Analysts are developing a short list of possible candidates to replace former Hewlett-Packard Co. (NYSE: HPQ) CEO Mark Hurd, who resigned Friday. But it’s worth noting that Hurd’s name didn’t come up often, if at all, as a contender in 2005, when he was tapped for the HP job.
At the time, he was a veteran of NCR Corp., where he had served as its CEO and president.
During that search, The Wall Street Journal said executive recruiters envisioned the ideal successor to be “a star CEO at a company with at least $40 billion in annual sales.” NCR had revenue totaling just over $6 billon, making Hurd something of a surprise choice.
With Hurd now out — he resigned after HP’s board found fault with his relationship with a contractor and related expense reports filings, the succession guessing game is in full swing. Analysts are brushing off their 2005 lists and some familiar names are emerging as hot prospects.
Among those mentioned, once again, is Michael Capellas, the former CEO of Compaq, and Joseph Tucci, the CEO of EMC . The names of executives at IBM, Microsoft and Oracle are also being bandied about.
HP executives who were likely considered in 2005 and are seen as contenders now include Ann Livermore, the executive vice president of the company’s enterprise business and Vyomesh Joshi, executive vice president of HP’s imaging and printing group. New to the list is Todd Bradley, a former Palm CEO and president who is now executive vice president of HP’s personal systems group.
An easier task, perhaps, than trying to guess names is to determine what type of management style HP’s board will want in its next CEO.
Chuck House, an HP veteran who now heads Stanford University’s Media X, was especially critical of Hurd’s management style in his blog. He outlined in an e-mail what he hopes the board will look for in Hurd’s replacement. (Media X is affiliated with the H-STAR Institute (Human-Sciences and Technologies Advanced Research Institute) at Stanford, and works with industry and academics to study the impact of information and technology on society.)
House hopes the new CEO is someone who is “innovation appreciative” and is willing to spend research and development dollars, a leader who employs “management by walking around…, which implies caring and compassion and regard with dignity for employees.”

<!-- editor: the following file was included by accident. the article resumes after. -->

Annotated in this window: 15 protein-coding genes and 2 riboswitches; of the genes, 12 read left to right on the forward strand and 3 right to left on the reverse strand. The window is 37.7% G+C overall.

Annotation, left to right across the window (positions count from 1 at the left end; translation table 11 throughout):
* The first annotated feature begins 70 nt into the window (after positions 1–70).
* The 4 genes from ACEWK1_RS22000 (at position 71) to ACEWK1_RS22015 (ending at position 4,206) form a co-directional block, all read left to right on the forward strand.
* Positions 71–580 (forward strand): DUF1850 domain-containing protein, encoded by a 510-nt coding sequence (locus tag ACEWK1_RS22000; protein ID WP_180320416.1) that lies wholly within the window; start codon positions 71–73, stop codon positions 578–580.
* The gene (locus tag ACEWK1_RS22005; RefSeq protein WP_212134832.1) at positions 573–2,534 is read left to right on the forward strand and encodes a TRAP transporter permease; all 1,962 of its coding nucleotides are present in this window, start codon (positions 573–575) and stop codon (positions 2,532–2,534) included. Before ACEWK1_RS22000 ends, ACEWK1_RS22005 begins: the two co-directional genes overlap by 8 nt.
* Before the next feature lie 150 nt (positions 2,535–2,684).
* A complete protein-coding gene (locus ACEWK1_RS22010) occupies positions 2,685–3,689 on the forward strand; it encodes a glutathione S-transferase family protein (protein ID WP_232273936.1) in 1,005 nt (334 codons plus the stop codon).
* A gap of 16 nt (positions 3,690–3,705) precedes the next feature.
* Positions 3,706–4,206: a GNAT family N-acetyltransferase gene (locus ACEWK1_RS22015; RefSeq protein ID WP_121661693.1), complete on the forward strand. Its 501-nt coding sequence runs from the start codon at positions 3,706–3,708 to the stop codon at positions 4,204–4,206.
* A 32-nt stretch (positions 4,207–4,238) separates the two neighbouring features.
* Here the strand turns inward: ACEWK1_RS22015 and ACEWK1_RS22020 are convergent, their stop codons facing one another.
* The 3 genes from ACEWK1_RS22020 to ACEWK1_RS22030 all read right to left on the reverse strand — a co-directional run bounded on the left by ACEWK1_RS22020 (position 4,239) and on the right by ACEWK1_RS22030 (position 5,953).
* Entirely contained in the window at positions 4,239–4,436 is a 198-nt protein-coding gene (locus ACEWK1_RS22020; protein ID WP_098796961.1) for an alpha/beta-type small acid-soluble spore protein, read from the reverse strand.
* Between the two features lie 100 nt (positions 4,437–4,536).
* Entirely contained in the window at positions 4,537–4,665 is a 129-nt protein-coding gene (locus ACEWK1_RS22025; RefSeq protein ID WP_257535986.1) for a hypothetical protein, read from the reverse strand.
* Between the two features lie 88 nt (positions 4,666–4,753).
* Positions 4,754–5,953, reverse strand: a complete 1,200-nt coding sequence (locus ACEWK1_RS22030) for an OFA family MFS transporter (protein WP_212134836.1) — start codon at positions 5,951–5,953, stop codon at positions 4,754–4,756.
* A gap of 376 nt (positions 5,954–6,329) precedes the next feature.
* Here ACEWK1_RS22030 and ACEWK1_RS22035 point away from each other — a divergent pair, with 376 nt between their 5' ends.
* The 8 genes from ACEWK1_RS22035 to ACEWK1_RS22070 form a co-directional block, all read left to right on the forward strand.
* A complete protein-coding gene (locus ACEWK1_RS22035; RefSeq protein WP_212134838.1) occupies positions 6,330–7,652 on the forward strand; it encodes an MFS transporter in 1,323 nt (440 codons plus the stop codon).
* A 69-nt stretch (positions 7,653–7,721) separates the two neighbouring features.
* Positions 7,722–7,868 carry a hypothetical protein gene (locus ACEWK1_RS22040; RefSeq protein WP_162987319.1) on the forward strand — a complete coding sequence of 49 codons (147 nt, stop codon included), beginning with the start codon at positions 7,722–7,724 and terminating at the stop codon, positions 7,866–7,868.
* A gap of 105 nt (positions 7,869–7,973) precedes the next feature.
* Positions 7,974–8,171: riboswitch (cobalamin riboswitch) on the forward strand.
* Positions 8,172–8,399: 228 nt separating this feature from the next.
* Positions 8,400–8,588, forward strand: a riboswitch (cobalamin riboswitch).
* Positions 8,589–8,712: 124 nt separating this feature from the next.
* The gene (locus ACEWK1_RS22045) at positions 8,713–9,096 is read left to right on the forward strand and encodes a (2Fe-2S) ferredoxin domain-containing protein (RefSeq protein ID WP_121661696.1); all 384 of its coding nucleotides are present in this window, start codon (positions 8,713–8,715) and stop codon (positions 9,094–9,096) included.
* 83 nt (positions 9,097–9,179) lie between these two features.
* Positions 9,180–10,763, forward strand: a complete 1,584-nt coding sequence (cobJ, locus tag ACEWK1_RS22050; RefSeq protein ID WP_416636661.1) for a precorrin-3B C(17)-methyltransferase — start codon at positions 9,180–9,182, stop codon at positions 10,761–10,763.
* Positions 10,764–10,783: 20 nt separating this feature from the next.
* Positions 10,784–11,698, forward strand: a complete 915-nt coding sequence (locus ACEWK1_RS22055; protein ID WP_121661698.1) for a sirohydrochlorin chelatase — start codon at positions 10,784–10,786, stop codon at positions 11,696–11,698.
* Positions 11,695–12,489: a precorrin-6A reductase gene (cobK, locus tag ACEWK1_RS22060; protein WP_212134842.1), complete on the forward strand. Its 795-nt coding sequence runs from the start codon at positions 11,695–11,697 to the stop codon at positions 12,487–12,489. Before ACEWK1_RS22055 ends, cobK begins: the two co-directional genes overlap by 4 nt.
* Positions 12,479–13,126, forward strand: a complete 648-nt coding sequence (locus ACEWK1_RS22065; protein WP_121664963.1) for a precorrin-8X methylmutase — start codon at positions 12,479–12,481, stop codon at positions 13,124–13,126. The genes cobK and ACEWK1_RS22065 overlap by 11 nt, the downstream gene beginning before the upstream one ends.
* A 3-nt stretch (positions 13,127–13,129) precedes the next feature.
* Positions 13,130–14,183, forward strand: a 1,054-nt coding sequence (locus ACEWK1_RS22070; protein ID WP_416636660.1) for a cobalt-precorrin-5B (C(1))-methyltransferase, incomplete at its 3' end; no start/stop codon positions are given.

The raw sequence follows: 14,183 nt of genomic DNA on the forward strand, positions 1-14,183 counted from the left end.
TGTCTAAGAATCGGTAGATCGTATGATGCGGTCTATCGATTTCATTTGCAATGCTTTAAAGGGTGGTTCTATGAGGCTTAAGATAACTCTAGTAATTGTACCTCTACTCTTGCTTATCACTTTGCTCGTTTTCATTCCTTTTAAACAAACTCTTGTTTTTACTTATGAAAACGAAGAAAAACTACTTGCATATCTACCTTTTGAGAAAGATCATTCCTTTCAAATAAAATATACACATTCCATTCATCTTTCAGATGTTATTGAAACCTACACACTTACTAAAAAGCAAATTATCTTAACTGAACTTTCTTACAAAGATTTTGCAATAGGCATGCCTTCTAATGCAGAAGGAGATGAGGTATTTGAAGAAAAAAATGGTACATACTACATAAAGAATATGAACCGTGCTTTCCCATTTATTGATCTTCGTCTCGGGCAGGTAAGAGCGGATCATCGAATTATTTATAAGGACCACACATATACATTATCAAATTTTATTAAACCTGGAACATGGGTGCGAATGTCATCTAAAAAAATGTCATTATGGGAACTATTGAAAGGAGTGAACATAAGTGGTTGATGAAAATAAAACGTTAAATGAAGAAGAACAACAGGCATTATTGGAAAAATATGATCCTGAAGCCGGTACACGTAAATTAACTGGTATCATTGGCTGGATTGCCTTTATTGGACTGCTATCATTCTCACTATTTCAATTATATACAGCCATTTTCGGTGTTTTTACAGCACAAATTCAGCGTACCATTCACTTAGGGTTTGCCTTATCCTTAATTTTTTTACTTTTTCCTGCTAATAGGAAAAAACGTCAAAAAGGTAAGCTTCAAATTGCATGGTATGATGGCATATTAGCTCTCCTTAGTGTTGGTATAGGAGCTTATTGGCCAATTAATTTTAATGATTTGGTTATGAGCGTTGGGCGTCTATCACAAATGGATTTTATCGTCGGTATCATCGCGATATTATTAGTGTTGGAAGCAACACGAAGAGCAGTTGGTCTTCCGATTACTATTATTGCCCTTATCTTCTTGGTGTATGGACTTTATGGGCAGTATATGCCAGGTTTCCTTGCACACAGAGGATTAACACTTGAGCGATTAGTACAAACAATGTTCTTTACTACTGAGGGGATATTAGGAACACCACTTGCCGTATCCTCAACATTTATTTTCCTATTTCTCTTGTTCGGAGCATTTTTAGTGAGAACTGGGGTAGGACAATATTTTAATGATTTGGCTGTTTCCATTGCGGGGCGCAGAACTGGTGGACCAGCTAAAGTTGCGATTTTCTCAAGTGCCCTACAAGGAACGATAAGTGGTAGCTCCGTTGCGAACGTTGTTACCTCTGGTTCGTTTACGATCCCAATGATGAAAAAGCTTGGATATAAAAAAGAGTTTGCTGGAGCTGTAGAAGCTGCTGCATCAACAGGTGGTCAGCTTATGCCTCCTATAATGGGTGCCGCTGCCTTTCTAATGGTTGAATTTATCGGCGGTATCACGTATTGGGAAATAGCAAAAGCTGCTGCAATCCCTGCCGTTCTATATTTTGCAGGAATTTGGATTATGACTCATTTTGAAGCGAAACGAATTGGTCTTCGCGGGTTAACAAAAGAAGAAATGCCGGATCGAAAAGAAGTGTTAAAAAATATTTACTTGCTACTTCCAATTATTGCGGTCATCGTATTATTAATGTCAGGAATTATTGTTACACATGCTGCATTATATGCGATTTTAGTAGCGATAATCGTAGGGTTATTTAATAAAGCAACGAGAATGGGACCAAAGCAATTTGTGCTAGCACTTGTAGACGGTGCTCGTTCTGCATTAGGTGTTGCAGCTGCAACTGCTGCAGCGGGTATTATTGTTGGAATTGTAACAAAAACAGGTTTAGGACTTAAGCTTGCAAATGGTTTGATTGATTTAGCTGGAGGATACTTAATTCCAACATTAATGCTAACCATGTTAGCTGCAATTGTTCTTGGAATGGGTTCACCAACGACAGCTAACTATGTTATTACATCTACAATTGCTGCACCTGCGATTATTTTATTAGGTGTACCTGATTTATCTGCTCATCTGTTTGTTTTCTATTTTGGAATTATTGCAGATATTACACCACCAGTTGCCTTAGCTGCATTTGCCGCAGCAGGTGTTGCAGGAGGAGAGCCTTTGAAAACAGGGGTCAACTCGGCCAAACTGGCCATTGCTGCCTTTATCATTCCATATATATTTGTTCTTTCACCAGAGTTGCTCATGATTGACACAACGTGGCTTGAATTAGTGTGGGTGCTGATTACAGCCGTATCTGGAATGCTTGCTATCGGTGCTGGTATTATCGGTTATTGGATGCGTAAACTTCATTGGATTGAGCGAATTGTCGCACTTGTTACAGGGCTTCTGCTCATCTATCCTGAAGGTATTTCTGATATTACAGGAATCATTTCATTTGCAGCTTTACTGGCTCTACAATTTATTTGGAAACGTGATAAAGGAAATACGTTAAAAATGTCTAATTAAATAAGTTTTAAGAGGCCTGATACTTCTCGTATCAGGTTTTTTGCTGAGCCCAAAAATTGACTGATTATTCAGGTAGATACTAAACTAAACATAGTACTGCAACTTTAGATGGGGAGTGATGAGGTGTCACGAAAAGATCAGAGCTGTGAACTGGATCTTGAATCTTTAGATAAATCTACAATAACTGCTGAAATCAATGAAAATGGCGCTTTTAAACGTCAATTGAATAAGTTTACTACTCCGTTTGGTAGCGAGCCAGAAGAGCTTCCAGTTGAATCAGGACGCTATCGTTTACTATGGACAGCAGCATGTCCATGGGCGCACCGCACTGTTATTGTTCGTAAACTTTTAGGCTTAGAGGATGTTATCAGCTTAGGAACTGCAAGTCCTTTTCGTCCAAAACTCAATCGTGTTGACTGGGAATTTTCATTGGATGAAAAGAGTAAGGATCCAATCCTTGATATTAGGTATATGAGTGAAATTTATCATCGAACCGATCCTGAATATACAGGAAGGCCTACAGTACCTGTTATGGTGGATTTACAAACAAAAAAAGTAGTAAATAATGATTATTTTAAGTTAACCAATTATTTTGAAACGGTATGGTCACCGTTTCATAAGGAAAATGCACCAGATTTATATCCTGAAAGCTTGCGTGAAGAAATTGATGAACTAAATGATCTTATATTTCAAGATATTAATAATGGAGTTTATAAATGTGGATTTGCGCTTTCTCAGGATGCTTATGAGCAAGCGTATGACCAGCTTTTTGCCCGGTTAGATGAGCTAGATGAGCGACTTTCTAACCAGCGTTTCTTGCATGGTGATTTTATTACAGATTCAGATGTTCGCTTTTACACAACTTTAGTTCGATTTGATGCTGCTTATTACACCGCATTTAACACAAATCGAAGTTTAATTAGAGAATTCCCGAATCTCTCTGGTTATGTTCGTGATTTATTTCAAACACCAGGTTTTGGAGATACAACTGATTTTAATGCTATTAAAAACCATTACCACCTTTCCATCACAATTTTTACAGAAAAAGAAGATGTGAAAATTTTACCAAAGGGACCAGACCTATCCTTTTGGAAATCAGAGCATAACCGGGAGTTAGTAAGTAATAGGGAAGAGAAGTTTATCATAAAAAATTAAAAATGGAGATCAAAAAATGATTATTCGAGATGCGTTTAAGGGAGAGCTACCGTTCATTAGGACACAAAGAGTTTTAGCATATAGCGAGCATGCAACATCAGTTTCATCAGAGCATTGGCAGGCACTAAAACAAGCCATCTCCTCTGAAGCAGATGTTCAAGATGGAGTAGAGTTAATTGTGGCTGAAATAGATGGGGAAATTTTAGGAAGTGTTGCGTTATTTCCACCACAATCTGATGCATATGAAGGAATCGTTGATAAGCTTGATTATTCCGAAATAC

House also believes that HP needs to change its employee reward system by “getting rid of huge bonuses for the few, and restoration of profit sharing and much smaller, but meaningful, stock options for the many,” he said. “This is an easy signal to implement, and relatively cheap to do in actuality,” he said.
House, co-author of The HP Phenomenon: Innovation and Business Transformation, added that HP needs a listener and a supporter of “collective intelligence” rather than “father-knows-best” management style, he said.
Rob Enderle, an independent analyst in San Jose, Calif., said any internal candidates at HP could have an edge.
“This time around they have internal candidates that could do the job, though external candidates with the needed breadth will be rare,” said Enderle. He noted the emergence of board director Mark Andreessen, the co-founder of Netscape who has launched other companies and is a venture capitalist, “as a power player” at HP.
Andreessen “may want to put someone vastly younger and more dynamic in the role than any of the traditional internal or external candidates,” Enderle said. “I think the odds favor either an internal candidate or an unanticipated candidate at the moment, depending on how quickly they need to fill the job and how much influence Andreessen actually does have.”
Another important area for the next CEO will be ethics. Hurd wasn’t directly involved in the company’s pretexting scandal in 2006, when HP acquired phone records under false pretenses to learn the identity of a leaker. That incident prompted HP to emphasize its business conduct rules — rules that eventually led to Hurd’s ouster.
“I would expect the company to say publicly that it is strongly committed to ethics and internal compliance, and I imagine that whoever becomes CEO will also say publicly that she/he is strongly committed to ethics and internal compliance and quickly moving beyond this episode,” said Miriam Baer, assistant professor of law at Brooklyn Law School.